Mary foretold COVID-19 pandemic, alleged visionary claims

Is seeing believing? How the church faces claims of Marian apparitions


VATICAN CITY (CNS) — The Catholic Church has always been very cautious when it comes to judging reported Marian apparitions.


More than 1,500 visions of Mary have been reported around the world, but in the past century fewer than a dozen cases have received church approval as being worthy of belief.


Determining the veracity of an apparition is an enormous job that falls to the local bishop.


The Vatican Congregation for the Doctrine of the Faith established a set of norms in 1978 to help bishops and guide them in the process of discernment and investigation of reported apparitions and revelations.


The process is never brief. For example, a series of Marian apparitions in the Diocese of Green Bay, Wisconsin, received approval in 2010 — 151 years after the first apparition was reported in 1859. But that’s just half of the nearly 300 years it took the church to approve the apparitions of Our Lady of Laus in France.


The process is lengthy because visionaries and witnesses must be questioned and the fruits of the apparitions, such as conversions, miracles and healings, must be examined.


According to the norms, the local bishop should set up a commission of experts, including theologians, canon lawyers, psychologists and doctors, to help him determine the facts, the mental, moral and spiritual integrity and seriousness of the visionary, and whether the message and testimony are free from theological and doctrinal error.


The longer the alleged apparitions last and the more popular an apparition site becomes, the more evidence accumulates — and the longer it takes the church to reach a judgment.


When the bishop’s investigation is complete, he can come to one of three conclusions: he can determine the apparition to be true and worthy of belief; he can say it is not true, which leaves open the possibility for an appeal; or he can say that at the moment he doesn’t know and needs more help.


In the last scenario, the investigation is taken to the national bishops’ conference. If the body of bishops cannot reach a conclusion, the matter is turned over to the pope, who delegates the doctrinal congregation to step in and either give advice, send a commissioner and-or set up a commission to investigate.


At every step of the investigation, however, the bishop remains in charge of the process.


An example of a situation in which the country’s bishops requested the Vatican’s doctrinal congregation to intervene is the alleged apparitions at Medjugorje in Bosnia-Herzegovina.


The congregation established an international commission in 2010 to investigate the claims of six young people who said Mary appeared to them daily beginning in 1981. The apparitions apparently are continuing, and hundreds of thousands of people travel to the small town each year.


The church’s approach has been to distinguish between an apparition, which may remain unproven, and the spiritual consequences among the faithful, which may be quite evident.


That means that in places where an apparition is still awaiting church approval, people can go to the site to pray and receive spiritual gifts, as long as they do not presume the apparition is authentic.


The church approaches each claim with the utmost prudence, with rigorous investigation and with the invitation to live out the Gospel rather than follow the apparitions.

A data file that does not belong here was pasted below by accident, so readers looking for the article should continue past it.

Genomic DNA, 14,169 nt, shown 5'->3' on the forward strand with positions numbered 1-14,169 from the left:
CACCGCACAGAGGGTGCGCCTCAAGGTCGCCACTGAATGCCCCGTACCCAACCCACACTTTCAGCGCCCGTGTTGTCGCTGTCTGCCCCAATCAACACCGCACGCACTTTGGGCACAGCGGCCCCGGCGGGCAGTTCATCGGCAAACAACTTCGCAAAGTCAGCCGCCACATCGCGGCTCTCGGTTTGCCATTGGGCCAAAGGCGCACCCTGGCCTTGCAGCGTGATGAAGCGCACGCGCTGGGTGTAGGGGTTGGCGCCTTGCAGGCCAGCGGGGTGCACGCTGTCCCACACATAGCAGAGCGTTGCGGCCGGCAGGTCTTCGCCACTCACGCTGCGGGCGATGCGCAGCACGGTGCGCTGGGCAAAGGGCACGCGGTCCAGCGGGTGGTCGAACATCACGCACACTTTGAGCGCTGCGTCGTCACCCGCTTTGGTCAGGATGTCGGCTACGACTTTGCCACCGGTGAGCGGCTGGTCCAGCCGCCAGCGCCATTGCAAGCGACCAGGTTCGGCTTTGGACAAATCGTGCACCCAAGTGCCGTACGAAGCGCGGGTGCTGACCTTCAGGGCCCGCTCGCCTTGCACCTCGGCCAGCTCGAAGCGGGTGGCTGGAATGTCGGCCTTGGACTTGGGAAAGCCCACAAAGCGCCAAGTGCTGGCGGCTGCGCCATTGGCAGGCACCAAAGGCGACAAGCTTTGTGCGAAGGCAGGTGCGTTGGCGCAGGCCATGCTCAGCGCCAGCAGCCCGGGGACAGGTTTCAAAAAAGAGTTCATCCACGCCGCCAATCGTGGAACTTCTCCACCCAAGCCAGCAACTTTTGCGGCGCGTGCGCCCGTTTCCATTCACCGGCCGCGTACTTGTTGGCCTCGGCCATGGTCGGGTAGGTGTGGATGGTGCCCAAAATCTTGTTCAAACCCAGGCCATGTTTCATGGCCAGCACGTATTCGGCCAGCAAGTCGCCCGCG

In fact, the church never requires the faithful to believe in the Marian apparitions, not even those recognized by the church, because it teaches that public revelation ended with the New Testament, and that no private revelation will add anything essential to the faith.


The apparitions and messages are never the same, but, in general, Mary appeals for people’s conversion and seeks to assure men and women that they are not alone in the world and can depend on God’s loving mercy.


Her appearance is never meant to result in her glorification, but of God’s.

TREVIGNANO ROMANO, Italy (CNS) — An Italian woman who claims to regularly experience supernatural visions said Mary told her in September 2019 that a new disease would soon emerge from China.

“Pray for China, because new diseases will come from there, all ready to infect the air by unknown bacteria,” wrote Gisella Cardia in a message she alleges came from Mary.

On the third of every month, hundreds of Italians flock to Trevignano Romano, a small town 30 miles from Rome, to pray the rosary with Cardia. The gathering takes place in an open field atop a cliff overlooking Lake Bracciano. A blue cross and large, encased statue of Mary are the focal points of an array of lawn chairs and benches to accommodate pilgrims.

During the rosary Aug. 3, shortly after 3 o’clock in the afternoon, Cardia knelt and looked skyward. She briefly wrote in a notebook and, at the conclusion of the rosary, shared with the crowd the message she claims to have received in ecstasy.

Some pilgrims took photos and videos of the sun, which they said was moving and pulsating.

Cardia says she receives messages not only on the third of the month, but regularly throughout each day. Hundreds of the supposed messages, which Cardia claims she had been receiving directly from Mary or Jesus since April 2016, are published on the website of the Association of Our Lady of Trevignano Romano.

Gisella Cardia, an alleged visionary, greets pilgrims after the recitation of the rosary in Trevignano Romano, Italy, Aug. 3, 2020. Pilgrims gathered for an alleged apparition of Mary to Cardia, who says Mary appears on the third of every month. (CNS photo/Robert Duncan)

The 121-word message that Cardia says refers to the coronavirus was dated Sept. 28, 2019. Catholic News Service was unable to verify that the message was actually posted on that date.